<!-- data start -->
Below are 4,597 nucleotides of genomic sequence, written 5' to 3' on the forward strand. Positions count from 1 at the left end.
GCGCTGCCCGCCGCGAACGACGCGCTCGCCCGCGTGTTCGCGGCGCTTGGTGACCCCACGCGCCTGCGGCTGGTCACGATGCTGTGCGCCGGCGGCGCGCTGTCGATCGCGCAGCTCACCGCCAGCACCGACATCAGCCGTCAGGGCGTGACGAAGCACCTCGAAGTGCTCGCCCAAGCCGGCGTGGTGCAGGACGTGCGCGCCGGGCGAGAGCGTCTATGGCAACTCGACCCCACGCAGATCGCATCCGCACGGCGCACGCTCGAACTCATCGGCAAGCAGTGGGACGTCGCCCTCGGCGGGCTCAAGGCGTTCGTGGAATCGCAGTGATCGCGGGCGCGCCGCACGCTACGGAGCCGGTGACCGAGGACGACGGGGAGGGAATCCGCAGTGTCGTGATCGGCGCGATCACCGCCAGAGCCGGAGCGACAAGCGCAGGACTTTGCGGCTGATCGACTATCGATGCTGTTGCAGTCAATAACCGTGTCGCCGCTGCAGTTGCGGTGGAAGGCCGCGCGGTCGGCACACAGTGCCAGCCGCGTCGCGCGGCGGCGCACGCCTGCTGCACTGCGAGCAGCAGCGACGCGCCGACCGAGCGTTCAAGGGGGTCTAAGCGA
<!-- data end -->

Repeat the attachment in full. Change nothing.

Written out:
Below are 4,597 nucleotides of genomic sequence, written 5' to 3' on the forward strand. Positions count from 1 at the left end.
GCGCTGCCCGCCGCGAACGACGCGCTCGCCCGCGTGTTCGCGGCGCTTGGTGACCCCACGCGCCTGCGGCTGGTCACGATGCTGTGCGCCGGCGGCGCGCTGTCGATCGCGCAGCTCACCGCCAGCACCGACATCAGCCGTCAGGGCGTGACGAAGCACCTCGAAGTGCTCGCCCAAGCCGGCGTGGTGCAGGACGTGCGCGCCGGGCGAGAGCGTCTATGGCAACTCGACCCCACGCAGATCGCATCCGCACGGCGCACGCTCGAACTCATCGGCAAGCAGTGGGACGTCGCCCTCGGCGGGCTCAAGGCGTTCGTGGAATCGCAGTGATCGCGGGCGCGCCGCACGCTACGGAGCCGGTGACCGAGGACGACGGGGAGGGAATCCGCAGTGTCGTGATCGGCGCGATCACCGCCAGAGCCGGAGCGACAAGCGCAGGACTTTGCGGCTGATCGACTATCGATGCTGTTGCAGTCAATAACCGTGTCGCCGCTGCAGTTGCGGTGGAAGGCCGCGCGGTCGGCACACAGTGCCAGCCGCGTCGCGCGGCGGCGCACGCCTGCTGCACTGCGAGCAGCAGCGACGCGCCGACCGAGCGTTCAAGGGGGTCTAAGCGA